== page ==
When making business plans, the accuracy of your sales forecasting can make or break companies and careers. Salesforce thinks it has found a way to improve forecasting accuracy in its Einstein Sales Cloud product with everyone’s go-to tool of late, artificial intelligence.
The company will introduce Einstein Forecasting on Tuesday, the one-year anniversary of its Einstein AI push to use machine learning on customer data in hopes of unlocking a deeper understanding of that data. The new product is aimed at sales managers who carefully weigh their pipelines and prospects in clunky spreadsheets only to make precarious forecasts, said Lynne Zaledonis, vice president of product marketing for Einstein Sales Cloud.
Einstein Forecasting “allows business leaders, sales leaders, to be able to make company decisions because you have predictive information at hand,” she said. The technology uses 24 months of trailing sales data to model current sales pipelines for both individual sales representatives and teams, and surfaces that through a dashboard that lets managers detect budding problems before the last two weeks of the quarter.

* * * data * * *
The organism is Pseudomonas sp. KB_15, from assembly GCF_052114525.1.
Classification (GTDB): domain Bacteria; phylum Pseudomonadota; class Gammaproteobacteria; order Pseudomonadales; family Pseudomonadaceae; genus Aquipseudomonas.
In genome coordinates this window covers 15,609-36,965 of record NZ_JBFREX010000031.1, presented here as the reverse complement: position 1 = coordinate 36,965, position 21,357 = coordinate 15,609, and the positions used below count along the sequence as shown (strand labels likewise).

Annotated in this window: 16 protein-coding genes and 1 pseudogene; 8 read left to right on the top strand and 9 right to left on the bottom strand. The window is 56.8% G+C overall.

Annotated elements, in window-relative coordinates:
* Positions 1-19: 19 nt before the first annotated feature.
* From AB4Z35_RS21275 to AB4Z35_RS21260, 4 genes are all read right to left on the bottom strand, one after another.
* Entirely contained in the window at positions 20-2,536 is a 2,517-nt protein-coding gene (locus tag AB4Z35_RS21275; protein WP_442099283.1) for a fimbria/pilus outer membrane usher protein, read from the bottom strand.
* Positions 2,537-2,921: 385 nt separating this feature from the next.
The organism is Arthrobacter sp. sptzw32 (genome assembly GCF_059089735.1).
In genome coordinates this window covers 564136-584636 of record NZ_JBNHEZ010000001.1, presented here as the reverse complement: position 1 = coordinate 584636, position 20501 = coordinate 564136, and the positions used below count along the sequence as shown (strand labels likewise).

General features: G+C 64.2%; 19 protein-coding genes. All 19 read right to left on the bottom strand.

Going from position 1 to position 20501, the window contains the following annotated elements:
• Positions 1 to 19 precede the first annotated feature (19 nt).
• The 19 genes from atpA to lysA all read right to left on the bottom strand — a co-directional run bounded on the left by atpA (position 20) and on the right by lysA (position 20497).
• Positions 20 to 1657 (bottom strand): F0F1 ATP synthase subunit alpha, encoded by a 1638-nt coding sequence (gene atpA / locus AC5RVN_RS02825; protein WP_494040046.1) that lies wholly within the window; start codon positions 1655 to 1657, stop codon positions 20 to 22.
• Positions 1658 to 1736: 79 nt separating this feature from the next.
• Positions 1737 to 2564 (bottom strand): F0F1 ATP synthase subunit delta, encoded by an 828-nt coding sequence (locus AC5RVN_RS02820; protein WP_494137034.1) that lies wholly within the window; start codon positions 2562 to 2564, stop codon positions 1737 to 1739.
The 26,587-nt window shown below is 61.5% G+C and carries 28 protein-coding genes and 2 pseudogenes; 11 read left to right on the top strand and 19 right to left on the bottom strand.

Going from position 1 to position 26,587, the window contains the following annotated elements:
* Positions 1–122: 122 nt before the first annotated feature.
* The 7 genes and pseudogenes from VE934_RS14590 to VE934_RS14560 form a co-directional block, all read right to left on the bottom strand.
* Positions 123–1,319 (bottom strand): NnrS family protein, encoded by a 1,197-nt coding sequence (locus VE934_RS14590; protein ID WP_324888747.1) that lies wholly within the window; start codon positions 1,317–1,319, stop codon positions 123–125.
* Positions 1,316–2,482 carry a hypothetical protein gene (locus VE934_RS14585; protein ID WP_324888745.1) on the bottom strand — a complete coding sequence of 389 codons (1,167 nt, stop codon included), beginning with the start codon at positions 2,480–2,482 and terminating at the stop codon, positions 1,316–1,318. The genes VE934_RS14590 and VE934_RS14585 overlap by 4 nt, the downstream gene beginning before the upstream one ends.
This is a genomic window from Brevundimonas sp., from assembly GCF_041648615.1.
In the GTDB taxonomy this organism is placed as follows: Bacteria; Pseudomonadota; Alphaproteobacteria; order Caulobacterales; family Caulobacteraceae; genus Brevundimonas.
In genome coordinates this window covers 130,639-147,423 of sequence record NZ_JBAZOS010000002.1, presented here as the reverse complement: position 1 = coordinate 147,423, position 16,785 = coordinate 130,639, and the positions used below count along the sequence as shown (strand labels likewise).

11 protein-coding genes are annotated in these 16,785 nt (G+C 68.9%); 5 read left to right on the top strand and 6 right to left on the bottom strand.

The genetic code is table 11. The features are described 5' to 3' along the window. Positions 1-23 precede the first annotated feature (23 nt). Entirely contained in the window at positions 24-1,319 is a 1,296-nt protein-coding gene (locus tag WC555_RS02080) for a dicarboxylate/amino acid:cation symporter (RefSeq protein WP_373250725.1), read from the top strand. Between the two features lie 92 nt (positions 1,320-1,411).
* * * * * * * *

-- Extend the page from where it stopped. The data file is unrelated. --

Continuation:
Forecasting is part of Sales Cloud Einstein in Salesforce’s flagship customer-relationship management product. Everything Salesforce is announcing today is in pilot format, and won’t become generally available until the first half of next year. Pricing will be disclosed once the products are released.
Salesforce is rolling out two other AI-related services Tuesday. Einstein Opportunity Scoring evaluates individual deals and gives representatives and managers a better idea of which deals to spend their time, Zaledonis said. Einstein Email Insights is an email-sorting service that works with Outlook, Gmail, and mobile email apps to identify emails that should be given higher priority based on historical data.
With just two weeks before rival Oracle’s big downtown San Francisco conference extravaganza (and six weeks before Salesforce Dreamforce), the company also announced a new AI-centered venture fund, earmarking $50 million toward the effort. Salesforce Ventures has already put money into AI startups like Squirro, TalkIQ, All Turtles, and Seattle’s Highspot.
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